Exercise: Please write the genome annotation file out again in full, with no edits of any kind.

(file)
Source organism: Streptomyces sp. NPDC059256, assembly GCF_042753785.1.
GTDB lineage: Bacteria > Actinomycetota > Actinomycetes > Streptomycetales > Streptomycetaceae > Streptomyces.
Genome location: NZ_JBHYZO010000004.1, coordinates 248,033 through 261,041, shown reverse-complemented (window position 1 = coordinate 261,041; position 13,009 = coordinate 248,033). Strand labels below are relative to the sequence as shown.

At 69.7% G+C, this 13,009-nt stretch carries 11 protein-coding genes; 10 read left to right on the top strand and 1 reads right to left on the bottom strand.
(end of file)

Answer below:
Source organism: Streptomyces sp. NPDC059256, assembly GCF_042753785.1.
GTDB lineage: Bacteria > Actinomycetota > Actinomycetes > Streptomycetales > Streptomycetaceae > Streptomyces.
Genome location: NZ_JBHYZO010000004.1, coordinates 248,033 through 261,041, shown reverse-complemented (window position 1 = coordinate 261,041; position 13,009 = coordinate 248,033). Strand labels below are relative to the sequence as shown.

At 69.7% G+C, this 13,009-nt stretch carries 11 protein-coding genes; 10 read left to right on the top strand and 1 reads right to left on the bottom strand.